You see, passion is energy. It is how you live, not just what you do.
Many of us have bought into the idea that we’re supposed to slow down in midlife and beyond. We are bombarded by media that associates aging with retirement and the cessation of work. We are taught that getting old is a dangerous thing—and most likely encompasses broken bones, declining health and diminished energy.
We don’t have to settle for the typical messages of aging.
When I was a teenager, I couldn’t even imagine being able to barefoot water ski backwards on one foot—but at the age of 56 and even with a few extra pounds, I can water ski backwards on one foot at 39 mph. My teenaged self would have been impressed. The point of this? When we forget the age aspect, our bodies are capable of learning new skills, especially when you have a mentor who may be older in age and who is doing the things you want to learn.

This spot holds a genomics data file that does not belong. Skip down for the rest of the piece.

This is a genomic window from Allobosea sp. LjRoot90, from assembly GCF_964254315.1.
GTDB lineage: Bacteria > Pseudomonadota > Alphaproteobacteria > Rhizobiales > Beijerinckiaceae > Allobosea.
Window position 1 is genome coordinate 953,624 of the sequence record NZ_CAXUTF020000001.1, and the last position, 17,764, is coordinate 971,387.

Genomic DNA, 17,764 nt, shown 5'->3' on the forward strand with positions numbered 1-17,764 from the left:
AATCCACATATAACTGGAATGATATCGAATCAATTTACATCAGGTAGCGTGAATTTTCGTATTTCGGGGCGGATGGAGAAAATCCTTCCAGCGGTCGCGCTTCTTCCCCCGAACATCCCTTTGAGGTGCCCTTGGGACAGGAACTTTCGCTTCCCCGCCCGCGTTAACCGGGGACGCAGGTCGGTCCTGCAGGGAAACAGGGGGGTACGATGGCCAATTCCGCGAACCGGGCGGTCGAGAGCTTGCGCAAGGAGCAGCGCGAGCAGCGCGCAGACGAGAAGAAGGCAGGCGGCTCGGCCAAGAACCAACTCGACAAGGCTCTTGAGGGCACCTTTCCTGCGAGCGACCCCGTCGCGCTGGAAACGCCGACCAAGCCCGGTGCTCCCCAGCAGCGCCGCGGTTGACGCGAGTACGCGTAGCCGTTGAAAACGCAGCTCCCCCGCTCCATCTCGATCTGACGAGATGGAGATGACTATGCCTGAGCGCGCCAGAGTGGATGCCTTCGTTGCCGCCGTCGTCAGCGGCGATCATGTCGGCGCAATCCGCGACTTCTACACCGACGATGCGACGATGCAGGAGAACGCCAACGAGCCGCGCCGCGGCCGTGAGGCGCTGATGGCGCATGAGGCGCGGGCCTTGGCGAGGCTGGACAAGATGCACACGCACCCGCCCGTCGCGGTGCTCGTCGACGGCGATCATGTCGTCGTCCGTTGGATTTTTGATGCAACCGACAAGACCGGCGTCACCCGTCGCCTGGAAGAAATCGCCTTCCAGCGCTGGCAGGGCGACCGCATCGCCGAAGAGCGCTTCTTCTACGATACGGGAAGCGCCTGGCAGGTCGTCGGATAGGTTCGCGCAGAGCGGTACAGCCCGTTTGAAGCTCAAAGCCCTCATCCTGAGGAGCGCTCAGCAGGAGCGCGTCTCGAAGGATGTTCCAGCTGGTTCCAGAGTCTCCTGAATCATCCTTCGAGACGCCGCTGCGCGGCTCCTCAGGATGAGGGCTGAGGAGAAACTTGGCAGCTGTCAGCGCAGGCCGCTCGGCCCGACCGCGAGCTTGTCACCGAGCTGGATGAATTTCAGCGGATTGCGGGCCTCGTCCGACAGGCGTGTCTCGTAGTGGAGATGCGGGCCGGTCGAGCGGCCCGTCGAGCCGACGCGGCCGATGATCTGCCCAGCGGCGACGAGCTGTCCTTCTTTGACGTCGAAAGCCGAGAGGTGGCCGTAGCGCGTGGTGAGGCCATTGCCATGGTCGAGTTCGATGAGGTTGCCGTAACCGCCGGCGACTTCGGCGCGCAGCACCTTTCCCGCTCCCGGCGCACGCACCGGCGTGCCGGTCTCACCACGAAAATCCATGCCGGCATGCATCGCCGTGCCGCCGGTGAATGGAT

And…if no one is doing what you long to do, maybe you have to be the first.
I love the story about the world’s oldest power lifter. Edith Murway-Traina started going to the gym at the age of 91. She wasn’t too crazy about working out at the gym, but she started challenging herself with weights. At 98 years old, she is officially recognized as the oldest competitive powerlifter and at 100 years old, she’s still going strong with weightlifting.
While writing my book, “Unwrapping Your Passion, Creating the Life You Truly Want,” I interviewed more than 200 people about the topic of passion. Jackie St. Onge, the mother of the 2X World Barefoot Champion, gave me a definition that I absolutely loved.